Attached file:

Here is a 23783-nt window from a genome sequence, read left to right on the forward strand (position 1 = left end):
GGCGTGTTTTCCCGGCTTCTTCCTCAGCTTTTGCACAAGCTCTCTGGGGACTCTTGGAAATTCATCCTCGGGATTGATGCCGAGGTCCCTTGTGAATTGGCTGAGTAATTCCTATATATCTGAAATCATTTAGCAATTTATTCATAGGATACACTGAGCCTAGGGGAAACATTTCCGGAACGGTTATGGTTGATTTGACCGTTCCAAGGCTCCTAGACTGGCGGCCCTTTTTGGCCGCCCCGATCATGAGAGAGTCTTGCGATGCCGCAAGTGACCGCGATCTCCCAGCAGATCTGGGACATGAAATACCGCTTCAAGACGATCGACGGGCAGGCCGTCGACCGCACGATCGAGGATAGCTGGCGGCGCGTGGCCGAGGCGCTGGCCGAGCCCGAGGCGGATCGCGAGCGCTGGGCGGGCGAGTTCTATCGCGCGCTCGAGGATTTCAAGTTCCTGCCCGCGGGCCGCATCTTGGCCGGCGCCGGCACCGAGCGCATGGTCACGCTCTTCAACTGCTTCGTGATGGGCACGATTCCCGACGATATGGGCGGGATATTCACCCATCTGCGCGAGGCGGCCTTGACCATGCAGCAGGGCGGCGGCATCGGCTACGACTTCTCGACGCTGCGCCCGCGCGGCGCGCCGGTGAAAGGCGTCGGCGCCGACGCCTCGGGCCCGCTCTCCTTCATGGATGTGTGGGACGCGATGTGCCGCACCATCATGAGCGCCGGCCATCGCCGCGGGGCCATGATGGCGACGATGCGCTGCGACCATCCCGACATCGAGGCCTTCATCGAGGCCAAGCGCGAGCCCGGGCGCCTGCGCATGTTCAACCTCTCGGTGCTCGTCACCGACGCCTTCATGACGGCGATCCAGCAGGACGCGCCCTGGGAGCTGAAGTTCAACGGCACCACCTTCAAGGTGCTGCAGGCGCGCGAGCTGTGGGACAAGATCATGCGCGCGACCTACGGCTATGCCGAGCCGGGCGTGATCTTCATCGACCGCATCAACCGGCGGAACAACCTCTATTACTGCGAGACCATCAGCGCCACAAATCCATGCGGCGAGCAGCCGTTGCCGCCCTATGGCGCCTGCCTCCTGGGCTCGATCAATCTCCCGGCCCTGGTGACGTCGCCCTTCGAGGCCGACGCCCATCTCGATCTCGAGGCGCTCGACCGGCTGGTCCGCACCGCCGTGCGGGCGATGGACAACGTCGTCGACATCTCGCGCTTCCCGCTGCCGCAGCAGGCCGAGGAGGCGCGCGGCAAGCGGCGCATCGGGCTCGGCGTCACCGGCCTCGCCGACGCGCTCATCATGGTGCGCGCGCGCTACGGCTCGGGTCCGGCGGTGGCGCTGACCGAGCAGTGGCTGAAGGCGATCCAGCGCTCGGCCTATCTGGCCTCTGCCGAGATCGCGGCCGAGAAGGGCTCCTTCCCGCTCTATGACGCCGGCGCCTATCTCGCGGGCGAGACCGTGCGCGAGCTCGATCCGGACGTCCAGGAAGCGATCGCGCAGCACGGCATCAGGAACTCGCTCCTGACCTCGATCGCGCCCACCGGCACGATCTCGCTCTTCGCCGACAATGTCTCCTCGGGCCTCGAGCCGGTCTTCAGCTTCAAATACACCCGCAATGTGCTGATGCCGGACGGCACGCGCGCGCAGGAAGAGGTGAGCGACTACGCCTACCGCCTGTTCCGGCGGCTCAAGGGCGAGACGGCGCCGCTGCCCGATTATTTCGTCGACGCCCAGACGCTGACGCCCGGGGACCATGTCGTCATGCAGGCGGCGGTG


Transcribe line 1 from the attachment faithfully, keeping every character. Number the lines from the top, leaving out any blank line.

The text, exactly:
Here is a 23783-nt window from a genome sequence, read left to right on the forward strand (position 1 = left end):